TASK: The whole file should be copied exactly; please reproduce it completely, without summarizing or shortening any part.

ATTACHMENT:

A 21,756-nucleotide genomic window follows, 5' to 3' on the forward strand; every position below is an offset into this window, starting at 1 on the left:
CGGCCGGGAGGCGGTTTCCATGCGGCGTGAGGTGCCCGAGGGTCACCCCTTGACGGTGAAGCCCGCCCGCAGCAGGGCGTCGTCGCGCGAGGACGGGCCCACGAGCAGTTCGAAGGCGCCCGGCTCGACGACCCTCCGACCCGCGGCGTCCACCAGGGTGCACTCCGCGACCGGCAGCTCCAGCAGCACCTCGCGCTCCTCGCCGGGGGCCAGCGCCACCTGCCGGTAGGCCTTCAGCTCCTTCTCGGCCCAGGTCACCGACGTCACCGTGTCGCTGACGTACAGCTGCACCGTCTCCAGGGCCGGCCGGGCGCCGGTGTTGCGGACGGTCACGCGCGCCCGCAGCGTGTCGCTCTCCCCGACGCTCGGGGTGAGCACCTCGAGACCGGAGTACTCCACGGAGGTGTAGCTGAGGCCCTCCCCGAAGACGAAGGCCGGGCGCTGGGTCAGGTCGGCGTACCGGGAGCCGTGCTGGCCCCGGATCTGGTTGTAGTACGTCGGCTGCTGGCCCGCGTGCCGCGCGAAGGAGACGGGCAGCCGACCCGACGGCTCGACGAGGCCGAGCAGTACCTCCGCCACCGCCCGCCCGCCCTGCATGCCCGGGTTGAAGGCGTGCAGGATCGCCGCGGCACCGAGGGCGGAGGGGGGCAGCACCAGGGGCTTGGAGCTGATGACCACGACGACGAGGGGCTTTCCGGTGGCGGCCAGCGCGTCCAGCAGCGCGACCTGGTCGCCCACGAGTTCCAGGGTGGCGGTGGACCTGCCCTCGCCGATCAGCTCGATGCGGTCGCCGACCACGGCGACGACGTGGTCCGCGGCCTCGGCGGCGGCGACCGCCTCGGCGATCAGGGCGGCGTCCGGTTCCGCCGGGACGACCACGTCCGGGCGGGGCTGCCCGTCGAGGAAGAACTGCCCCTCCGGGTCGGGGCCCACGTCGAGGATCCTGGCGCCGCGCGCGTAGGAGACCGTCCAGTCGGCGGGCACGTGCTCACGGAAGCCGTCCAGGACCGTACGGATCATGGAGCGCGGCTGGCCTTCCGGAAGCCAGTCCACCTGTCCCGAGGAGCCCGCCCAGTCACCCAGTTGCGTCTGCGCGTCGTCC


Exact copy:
A 21,756-nucleotide genomic window follows, 5' to 3' on the forward strand; every position below is an offset into this window, starting at 1 on the left:
CGGCCGGGAGGCGGTTTCCATGCGGCGTGAGGTGCCCGAGGGTCACCCCTTGACGGTGAAGCCCGCCCGCAGCAGGGCGTCGTCGCGCGAGGACGGGCCCACGAGCAGTTCGAAGGCGCCCGGCTCGACGACCCTCCGACCCGCGGCGTCCACCAGGGTGCACTCCGCGACCGGCAGCTCCAGCAGCACCTCGCGCTCCTCGCCGGGGGCCAGCGCCACCTGCCGGTAGGCCTTCAGCTCCTTCTCGGCCCAGGTCACCGACGTCACCGTGTCGCTGACGTACAGCTGCACCGTCTCCAGGGCCGGCCGGGCGCCGGTGTTGCGGACGGTCACGCGCGCCCGCAGCGTGTCGCTCTCCCCGACGCTCGGGGTGAGCACCTCGAGACCGGAGTACTCCACGGAGGTGTAGCTGAGGCCCTCCCCGAAGACGAAGGCCGGGCGCTGGGTCAGGTCGGCGTACCGGGAGCCGTGCTGGCCCCGGATCTGGTTGTAGTACGTCGGCTGCTGGCCCGCGTGCCGCGCGAAGGAGACGGGCAGCCGACCCGACGGCTCGACGAGGCCGAGCAGTACCTCCGCCACCGCCCGCCCGCCCTGCATGCCCGGGTTGAAGGCGTGCAGGATCGCCGCGGCACCGAGGGCGGAGGGGGGCAGCACCAGGGGCTTGGAGCTGATGACCACGACGACGAGGGGCTTTCCGGTGGCGGCCAGCGCGTCCAGCAGCGCGACCTGGTCGCCCACGAGTTCCAGGGTGGCGGTGGACCTGCCCTCGCCGATCAGCTCGATGCGGTCGCCGACCACGGCGACGACGTGGTCCGCGGCCTCGGCGGCGGCGACCGCCTCGGCGATCAGGGCGGCGTCCGGTTCCGCCGGGACGACCACGTCCGGGCGGGGCTGCCCGTCGAGGAAGAACTGCCCCTCCGGGTCGGGGCCCACGTCGAGGATCCTGGCGCCGCGCGCGTAGGAGACCGTCCAGTCGGCGGGCACGTGCTCACGGAAGCCGTCCAGGACCGTACGGATCATGGAGCGCGGCTGGCCTTCCGGAAGCCAGTCCACCTGTCCCGAGGAGCCCGCCCAGTCACCCAGTTGCGTCTGCGCGTCGTCC